“I think that some of these statues need to come down and they need to go in museums,” said Rev. Paige. “I think that they need to be used as teaching points. For instance, the whipping post (in Georgetown, which was taken down earlier this week), I was glad to see it removed because of what it represented, but I didn’t want to see it destroyed. I felt as if it needed to go into a museum and it needs to be used to teach our young people about what our ancestors actually went through and how we might not be that far removed from it now … how Black people were treated so unfairly with whipping.

“As young people, then you need to be trying to work towards changing your behavior or changing rules, being a part of making a difference in our communities so that no one ever has to go through this act of hatred and evil.”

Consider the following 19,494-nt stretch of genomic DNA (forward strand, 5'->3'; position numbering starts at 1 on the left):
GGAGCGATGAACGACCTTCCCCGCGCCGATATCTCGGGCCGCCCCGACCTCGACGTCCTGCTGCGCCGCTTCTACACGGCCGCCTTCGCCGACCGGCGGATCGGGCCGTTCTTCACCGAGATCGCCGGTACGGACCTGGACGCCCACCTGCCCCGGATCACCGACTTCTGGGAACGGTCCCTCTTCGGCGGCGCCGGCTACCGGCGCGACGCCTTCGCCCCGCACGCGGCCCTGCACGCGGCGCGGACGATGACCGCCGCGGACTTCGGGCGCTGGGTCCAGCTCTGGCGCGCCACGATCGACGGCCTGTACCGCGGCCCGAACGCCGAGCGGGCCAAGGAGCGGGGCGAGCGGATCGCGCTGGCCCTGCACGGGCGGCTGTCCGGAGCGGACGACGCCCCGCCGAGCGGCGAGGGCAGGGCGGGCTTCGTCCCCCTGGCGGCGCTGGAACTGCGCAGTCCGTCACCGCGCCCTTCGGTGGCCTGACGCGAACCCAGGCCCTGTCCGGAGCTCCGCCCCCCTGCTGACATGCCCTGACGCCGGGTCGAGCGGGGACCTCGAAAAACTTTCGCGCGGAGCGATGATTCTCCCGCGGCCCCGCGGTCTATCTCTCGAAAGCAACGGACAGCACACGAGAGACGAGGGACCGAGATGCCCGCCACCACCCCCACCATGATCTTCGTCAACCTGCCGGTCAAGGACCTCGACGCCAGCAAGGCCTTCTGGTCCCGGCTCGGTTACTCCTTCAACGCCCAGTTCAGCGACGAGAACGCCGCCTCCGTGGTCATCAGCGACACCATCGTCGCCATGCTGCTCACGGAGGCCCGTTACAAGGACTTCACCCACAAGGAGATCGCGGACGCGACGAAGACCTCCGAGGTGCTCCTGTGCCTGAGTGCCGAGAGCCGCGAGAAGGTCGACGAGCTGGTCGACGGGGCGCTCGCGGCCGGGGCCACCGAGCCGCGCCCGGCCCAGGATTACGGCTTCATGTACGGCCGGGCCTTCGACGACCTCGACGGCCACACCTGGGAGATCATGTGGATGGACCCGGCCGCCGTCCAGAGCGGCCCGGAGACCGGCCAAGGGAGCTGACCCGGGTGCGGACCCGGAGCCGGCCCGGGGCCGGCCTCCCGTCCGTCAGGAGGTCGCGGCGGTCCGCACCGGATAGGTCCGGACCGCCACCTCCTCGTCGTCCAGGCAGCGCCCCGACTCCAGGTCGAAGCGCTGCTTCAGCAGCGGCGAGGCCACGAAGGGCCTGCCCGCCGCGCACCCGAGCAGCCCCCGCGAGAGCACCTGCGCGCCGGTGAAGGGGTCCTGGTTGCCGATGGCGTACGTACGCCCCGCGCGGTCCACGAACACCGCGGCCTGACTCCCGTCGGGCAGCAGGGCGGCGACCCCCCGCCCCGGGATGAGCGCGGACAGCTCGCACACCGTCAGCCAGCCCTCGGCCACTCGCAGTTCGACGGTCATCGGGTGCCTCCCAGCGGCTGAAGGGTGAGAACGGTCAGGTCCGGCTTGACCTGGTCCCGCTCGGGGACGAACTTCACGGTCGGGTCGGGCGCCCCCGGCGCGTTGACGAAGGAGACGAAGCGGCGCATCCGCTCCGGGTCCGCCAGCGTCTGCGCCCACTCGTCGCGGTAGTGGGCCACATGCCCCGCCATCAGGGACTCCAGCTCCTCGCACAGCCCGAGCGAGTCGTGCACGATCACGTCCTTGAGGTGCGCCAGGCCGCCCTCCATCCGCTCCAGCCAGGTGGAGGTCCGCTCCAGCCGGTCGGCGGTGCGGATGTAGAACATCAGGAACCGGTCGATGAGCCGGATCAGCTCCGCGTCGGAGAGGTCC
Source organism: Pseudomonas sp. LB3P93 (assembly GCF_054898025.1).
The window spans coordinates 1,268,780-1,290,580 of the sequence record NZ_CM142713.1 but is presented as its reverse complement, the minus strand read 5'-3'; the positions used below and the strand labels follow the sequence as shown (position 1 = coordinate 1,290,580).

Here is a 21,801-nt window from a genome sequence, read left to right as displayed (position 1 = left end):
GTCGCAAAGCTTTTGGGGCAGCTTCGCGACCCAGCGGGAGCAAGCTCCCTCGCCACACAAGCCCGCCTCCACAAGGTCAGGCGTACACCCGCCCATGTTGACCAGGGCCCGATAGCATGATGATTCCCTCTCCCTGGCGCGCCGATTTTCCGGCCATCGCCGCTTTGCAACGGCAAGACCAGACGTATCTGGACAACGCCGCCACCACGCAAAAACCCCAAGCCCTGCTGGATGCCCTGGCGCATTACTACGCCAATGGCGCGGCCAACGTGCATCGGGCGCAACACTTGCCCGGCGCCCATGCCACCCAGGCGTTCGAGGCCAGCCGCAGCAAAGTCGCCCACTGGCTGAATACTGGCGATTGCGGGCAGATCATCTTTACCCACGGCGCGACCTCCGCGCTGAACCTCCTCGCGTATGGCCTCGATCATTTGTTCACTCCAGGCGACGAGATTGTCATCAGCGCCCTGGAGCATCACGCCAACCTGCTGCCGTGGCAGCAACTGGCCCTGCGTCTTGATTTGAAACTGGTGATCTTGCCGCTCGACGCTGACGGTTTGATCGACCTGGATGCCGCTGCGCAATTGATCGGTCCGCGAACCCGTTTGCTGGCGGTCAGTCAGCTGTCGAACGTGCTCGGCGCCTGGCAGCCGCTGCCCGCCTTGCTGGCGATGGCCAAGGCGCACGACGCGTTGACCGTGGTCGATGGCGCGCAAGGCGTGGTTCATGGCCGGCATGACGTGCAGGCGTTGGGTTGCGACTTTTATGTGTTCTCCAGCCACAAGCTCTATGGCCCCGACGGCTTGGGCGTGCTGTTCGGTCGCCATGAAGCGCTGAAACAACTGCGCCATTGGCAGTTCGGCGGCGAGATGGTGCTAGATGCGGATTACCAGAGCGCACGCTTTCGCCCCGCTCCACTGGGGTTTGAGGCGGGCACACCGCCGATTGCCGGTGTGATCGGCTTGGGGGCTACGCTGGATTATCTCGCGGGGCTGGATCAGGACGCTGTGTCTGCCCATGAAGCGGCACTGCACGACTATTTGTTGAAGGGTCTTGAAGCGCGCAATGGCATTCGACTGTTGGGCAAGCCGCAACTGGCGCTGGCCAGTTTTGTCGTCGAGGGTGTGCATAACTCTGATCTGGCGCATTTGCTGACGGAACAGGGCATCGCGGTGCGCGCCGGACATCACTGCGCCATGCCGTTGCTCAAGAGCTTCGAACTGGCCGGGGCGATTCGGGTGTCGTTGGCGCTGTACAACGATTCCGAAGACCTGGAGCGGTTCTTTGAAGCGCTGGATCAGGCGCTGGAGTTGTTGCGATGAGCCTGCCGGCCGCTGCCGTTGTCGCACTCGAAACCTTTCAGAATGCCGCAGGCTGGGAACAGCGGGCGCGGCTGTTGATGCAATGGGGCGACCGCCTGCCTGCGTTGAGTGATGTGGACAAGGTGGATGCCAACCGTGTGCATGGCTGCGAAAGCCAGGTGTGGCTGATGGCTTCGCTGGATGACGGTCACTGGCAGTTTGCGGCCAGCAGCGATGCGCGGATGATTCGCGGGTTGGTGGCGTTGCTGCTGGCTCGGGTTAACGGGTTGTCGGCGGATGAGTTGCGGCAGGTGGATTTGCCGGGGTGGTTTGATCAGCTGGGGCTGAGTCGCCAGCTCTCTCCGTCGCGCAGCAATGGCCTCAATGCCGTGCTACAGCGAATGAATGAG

She added, “We as Black folks are not put on a whipping post like that today, but that’s the kind of thing that’s still being experienced by cases such as George Floyd (killed by police during an arrest in Minneapolis) and Lateef Dickerson (kicked in the head by a Dover police officer during an arrest in 2013), those kinds of things.

“We need to use those statues as an educational tool, even those that held slaves, they need to be reminded that these were people who once held our people in captivity, that didn’t believe in freeing slaves and didn’t believe that Black people were whole people just like they and considered us property.”